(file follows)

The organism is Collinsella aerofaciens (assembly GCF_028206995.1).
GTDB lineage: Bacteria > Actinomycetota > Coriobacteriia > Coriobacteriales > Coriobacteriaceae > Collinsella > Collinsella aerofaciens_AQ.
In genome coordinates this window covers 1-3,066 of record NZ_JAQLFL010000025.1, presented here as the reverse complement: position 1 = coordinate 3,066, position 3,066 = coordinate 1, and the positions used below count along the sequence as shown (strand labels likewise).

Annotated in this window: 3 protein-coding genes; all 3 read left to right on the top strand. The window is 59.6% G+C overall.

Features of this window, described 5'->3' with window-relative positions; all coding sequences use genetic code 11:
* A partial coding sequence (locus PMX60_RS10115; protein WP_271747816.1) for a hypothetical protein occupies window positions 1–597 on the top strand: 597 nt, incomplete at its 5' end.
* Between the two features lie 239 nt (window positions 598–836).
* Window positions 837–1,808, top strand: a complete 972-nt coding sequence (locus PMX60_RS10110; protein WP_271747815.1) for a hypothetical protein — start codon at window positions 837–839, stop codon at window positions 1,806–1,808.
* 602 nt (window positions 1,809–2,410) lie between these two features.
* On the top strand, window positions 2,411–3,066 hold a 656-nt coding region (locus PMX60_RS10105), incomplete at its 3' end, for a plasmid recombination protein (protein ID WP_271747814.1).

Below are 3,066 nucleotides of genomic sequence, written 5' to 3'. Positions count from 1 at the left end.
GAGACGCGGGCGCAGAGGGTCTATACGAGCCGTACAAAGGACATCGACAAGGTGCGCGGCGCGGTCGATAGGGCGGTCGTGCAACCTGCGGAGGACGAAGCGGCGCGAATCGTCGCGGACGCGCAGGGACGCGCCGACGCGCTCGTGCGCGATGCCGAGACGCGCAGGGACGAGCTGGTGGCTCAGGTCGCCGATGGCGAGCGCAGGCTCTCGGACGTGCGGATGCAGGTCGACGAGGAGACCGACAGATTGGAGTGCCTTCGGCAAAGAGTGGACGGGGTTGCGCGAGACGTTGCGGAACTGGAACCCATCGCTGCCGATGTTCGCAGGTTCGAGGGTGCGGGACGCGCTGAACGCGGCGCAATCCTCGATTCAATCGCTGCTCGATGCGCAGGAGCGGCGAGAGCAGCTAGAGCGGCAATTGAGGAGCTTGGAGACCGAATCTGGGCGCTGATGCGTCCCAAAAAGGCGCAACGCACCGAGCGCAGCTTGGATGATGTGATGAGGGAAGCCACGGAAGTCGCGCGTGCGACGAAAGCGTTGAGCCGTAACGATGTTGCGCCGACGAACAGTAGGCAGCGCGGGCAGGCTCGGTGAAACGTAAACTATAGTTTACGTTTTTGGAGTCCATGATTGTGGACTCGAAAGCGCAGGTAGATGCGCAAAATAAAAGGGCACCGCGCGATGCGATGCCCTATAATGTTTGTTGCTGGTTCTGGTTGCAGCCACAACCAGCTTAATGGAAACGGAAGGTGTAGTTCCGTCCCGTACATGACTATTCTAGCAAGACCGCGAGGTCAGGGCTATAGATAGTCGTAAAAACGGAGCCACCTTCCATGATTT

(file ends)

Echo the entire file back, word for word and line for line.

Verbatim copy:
The organism is Collinsella aerofaciens (assembly GCF_028206995.1).
GTDB lineage: Bacteria > Actinomycetota > Coriobacteriia > Coriobacteriales > Coriobacteriaceae > Collinsella > Collinsella aerofaciens_AQ.
In genome coordinates this window covers 1-3,066 of record NZ_JAQLFL010000025.1, presented here as the reverse complement: position 1 = coordinate 3,066, position 3,066 = coordinate 1, and the positions used below count along the sequence as shown (strand labels likewise).

Annotated in this window: 3 protein-coding genes; all 3 read left to right on the top strand. The window is 59.6% G+C overall.

Features of this window, described 5'->3' with window-relative positions; all coding sequences use genetic code 11:
* A partial coding sequence (locus PMX60_RS10115; protein WP_271747816.1) for a hypothetical protein occupies window positions 1–597 on the top strand: 597 nt, incomplete at its 5' end.
* Between the two features lie 239 nt (window positions 598–836).
* Window positions 837–1,808, top strand: a complete 972-nt coding sequence (locus PMX60_RS10110; protein WP_271747815.1) for a hypothetical protein — start codon at window positions 837–839, stop codon at window positions 1,806–1,808.
* 602 nt (window positions 1,809–2,410) lie between these two features.
* On the top strand, window positions 2,411–3,066 hold a 656-nt coding region (locus PMX60_RS10105), incomplete at its 3' end, for a plasmid recombination protein (protein ID WP_271747814.1).

Below are 3,066 nucleotides of genomic sequence, written 5' to 3'. Positions count from 1 at the left end.
GAGACGCGGGCGCAGAGGGTCTATACGAGCCGTACAAAGGACATCGACAAGGTGCGCGGCGCGGTCGATAGGGCGGTCGTGCAACCTGCGGAGGACGAAGCGGCGCGAATCGTCGCGGACGCGCAGGGACGCGCCGACGCGCTCGTGCGCGATGCCGAGACGCGCAGGGACGAGCTGGTGGCTCAGGTCGCCGATGGCGAGCGCAGGCTCTCGGACGTGCGGATGCAGGTCGACGAGGAGACCGACAGATTGGAGTGCCTTCGGCAAAGAGTGGACGGGGTTGCGCGAGACGTTGCGGAACTGGAACCCATCGCTGCCGATGTTCGCAGGTTCGAGGGTGCGGGACGCGCTGAACGCGGCGCAATCCTCGATTCAATCGCTGCTCGATGCGCAGGAGCGGCGAGAGCAGCTAGAGCGGCAATTGAGGAGCTTGGAGACCGAATCTGGGCGCTGATGCGTCCCAAAAAGGCGCAACGCACCGAGCGCAGCTTGGATGATGTGATGAGGGAAGCCACGGAAGTCGCGCGTGCGACGAAAGCGTTGAGCCGTAACGATGTTGCGCCGACGAACAGTAGGCAGCGCGGGCAGGCTCGGTGAAACGTAAACTATAGTTTACGTTTTTGGAGTCCATGATTGTGGACTCGAAAGCGCAGGTAGATGCGCAAAATAAAAGGGCACCGCGCGATGCGATGCCCTATAATGTTTGTTGCTGGTTCTGGTTGCAGCCACAACCAGCTTAATGGAAACGGAAGGTGTAGTTCCGTCCCGTACATGACTATTCTAGCAAGACCGCGAGGTCAGGGCTATAGATAGTCGTAAAAACGGAGCCACCTTCCATGATTT